BMC Evolutionary Biology
Studies of geographic variation can provide insight into the evolutionary processes involved in the early stages of biological diversification. In particular, multiple, replicated cases of geographic trait divergence present a powerful approach to study how patterns of introgression and adaptive divergence can vary with geographic space and time. In this study, we conduct replicated, fine-scaled molecular genetic analyses of striking geographic dewlap color variation of a Hispaniolan Anolis lizard, Anolis distichus, to investigate whether adaptive trait divergence is consistently associated with speciation, whereby genetic divergence is observed with neutral markers, or whether locally adapted traits are maintained in the face of continued gene flow.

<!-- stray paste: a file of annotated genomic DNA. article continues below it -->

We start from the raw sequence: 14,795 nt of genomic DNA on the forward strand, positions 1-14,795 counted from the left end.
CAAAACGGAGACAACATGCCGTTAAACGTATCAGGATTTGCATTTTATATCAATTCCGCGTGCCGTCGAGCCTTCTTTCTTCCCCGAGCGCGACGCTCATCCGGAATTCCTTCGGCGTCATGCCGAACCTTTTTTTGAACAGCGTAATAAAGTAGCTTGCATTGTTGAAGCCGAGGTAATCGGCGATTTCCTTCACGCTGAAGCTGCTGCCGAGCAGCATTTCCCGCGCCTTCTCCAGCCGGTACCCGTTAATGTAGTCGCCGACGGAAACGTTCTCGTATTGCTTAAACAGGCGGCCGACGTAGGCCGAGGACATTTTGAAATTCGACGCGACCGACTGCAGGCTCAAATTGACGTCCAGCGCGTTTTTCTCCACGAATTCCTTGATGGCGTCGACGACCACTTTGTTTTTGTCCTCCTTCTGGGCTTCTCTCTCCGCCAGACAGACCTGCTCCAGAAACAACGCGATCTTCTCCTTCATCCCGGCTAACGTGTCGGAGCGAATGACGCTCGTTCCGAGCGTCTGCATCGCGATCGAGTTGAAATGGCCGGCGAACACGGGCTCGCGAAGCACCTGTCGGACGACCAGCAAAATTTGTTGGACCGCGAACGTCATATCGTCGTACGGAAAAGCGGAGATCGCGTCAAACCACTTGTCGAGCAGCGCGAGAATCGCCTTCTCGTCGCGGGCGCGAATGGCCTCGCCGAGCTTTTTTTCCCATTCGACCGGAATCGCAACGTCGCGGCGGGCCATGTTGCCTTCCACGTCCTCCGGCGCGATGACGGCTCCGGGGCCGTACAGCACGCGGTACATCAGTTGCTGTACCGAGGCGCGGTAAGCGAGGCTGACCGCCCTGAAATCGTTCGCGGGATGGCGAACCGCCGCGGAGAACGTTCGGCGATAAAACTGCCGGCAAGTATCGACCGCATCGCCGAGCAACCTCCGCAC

We find instances where shifts in adaptive dewlap coloration across short geographic distances are associated with reproductive isolation as well as maintained in the face of gene flow, suggesting the importance of both processes in maintaining geographic dewlap variation.
Our study suggests that adaptive dewlap color differences are maintained under strong divergent natural selection, but this divergence does not necessarily lead to anole speciation.
Ng, Julienne; Ossip-Klein, Alison G.; and Glor, Richard E., "Adaptive signal coloration maintained in the face of gene flow in a Hispaniolan Anolis Lizard" (2016). University Libraries Open Access Fund Supported Publications. 40.